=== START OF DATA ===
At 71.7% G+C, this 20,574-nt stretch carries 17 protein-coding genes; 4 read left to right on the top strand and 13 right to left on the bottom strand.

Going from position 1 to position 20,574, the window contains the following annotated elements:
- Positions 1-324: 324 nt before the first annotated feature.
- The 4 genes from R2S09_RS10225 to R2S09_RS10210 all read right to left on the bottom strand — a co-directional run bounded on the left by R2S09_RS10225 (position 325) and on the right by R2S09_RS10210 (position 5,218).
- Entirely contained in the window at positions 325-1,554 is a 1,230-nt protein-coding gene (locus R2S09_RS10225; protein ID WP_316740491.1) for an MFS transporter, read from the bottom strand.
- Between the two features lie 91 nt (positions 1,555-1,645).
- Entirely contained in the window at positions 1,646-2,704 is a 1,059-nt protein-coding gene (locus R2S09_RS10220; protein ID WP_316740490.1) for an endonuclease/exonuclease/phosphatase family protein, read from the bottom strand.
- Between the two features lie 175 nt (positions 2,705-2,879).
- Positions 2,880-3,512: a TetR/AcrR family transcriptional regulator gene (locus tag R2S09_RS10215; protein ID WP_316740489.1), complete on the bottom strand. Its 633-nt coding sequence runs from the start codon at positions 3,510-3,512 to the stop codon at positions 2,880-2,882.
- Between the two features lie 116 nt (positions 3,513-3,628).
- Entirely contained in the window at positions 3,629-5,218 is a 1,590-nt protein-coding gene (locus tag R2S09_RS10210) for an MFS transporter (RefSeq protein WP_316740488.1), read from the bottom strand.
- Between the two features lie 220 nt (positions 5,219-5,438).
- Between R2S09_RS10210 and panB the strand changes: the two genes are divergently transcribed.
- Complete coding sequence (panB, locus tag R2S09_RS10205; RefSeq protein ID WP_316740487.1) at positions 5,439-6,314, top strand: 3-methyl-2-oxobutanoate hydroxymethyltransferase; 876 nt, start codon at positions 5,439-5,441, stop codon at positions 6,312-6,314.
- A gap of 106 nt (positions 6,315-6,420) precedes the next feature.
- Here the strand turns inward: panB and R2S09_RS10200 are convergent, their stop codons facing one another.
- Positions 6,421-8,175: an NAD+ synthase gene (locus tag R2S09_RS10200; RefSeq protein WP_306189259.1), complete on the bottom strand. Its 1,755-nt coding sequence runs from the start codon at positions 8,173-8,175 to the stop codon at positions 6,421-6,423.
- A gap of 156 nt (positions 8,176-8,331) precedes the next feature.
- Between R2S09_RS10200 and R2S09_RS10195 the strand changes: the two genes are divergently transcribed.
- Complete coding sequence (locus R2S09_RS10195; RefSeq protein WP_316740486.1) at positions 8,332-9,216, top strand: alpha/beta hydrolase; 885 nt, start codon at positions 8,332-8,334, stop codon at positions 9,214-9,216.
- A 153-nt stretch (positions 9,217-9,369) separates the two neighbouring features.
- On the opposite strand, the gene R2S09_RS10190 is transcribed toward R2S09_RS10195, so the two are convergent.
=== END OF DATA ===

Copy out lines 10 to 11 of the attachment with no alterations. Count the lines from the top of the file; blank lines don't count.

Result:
- Between the two features lie 116 nt (positions 3,513-3,628).
- Entirely contained in the window at positions 3,629-5,218 is a 1,590-nt protein-coding gene (locus tag R2S09_RS10210) for an MFS transporter (RefSeq protein WP_316740488.1), read from the bottom strand.